39 Pages Posted: 21 Jun 2005
Date Written: August 1, 2006
In about one-third of US IPOs between 1996 and 2000, executives received stock options with an exercise price set equal to the IPO offer price (rather than a price determined by the market). Among firms with such "IPO options", 58 percent of top executives receive a net gain from underpricing, meaning the gain from IPO options exceeds the loss from the dilution of their pre-IPO shareholdings. If executives can influence the IPO offer price, we expect a positive relation between these IPO options and underpricing. Alternatively, executives may be able to influence the timing and terms of their stock options, and this would similarly predict a positive relation between IPO options and underpricing. However, we fail to find any evidence of such a relation. Our results run counter to the emerging literature claiming that managers blatantly take self-serving actions to improve their personal welfare at shareholder expense.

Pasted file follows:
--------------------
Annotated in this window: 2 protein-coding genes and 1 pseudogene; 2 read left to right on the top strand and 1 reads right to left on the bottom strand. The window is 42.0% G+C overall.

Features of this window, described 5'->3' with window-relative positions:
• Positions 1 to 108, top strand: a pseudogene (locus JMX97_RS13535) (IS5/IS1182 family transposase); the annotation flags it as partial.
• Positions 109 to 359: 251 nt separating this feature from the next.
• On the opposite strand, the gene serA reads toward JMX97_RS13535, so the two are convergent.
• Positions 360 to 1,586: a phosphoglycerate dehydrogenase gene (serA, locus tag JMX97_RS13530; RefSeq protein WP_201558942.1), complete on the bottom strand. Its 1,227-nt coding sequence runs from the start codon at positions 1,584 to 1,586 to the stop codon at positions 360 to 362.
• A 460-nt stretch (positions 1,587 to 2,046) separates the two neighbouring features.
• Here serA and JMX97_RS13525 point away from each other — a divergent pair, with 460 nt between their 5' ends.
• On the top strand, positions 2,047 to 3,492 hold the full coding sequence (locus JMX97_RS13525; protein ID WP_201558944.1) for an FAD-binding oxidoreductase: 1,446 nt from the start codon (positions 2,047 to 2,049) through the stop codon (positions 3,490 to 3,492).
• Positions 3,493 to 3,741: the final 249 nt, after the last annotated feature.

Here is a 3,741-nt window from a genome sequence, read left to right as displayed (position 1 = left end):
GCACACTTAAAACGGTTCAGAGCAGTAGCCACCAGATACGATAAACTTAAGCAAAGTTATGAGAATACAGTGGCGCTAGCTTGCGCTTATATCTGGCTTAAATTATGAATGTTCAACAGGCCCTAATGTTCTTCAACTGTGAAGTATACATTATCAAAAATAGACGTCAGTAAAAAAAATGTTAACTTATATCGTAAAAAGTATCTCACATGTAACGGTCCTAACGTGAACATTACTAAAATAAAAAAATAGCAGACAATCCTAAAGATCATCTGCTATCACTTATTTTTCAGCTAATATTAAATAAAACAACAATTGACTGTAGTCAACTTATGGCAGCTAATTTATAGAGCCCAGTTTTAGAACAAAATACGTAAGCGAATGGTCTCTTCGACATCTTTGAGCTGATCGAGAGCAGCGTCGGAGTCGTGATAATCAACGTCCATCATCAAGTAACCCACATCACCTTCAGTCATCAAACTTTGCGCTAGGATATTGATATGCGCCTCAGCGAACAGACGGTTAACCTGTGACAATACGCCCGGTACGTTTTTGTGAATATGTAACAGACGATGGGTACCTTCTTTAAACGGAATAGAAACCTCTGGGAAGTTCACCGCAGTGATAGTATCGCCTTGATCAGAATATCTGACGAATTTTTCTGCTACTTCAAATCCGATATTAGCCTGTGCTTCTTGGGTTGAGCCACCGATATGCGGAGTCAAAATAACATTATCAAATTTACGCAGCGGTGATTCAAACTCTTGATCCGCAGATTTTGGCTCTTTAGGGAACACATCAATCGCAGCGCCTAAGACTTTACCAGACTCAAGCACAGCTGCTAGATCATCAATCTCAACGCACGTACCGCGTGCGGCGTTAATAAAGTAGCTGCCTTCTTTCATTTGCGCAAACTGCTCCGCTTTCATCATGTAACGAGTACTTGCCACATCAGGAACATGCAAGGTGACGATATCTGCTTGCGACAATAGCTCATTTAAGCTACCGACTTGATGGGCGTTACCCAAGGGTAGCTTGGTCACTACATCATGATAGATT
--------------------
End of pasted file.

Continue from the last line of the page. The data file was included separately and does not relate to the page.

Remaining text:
Keywords: Initial public offering; IPO underpricing; Executive compensation; Stock options
JEL Classification: G24, G32, J33
Suggested Citation: Suggested Citation
By Kevin Murphy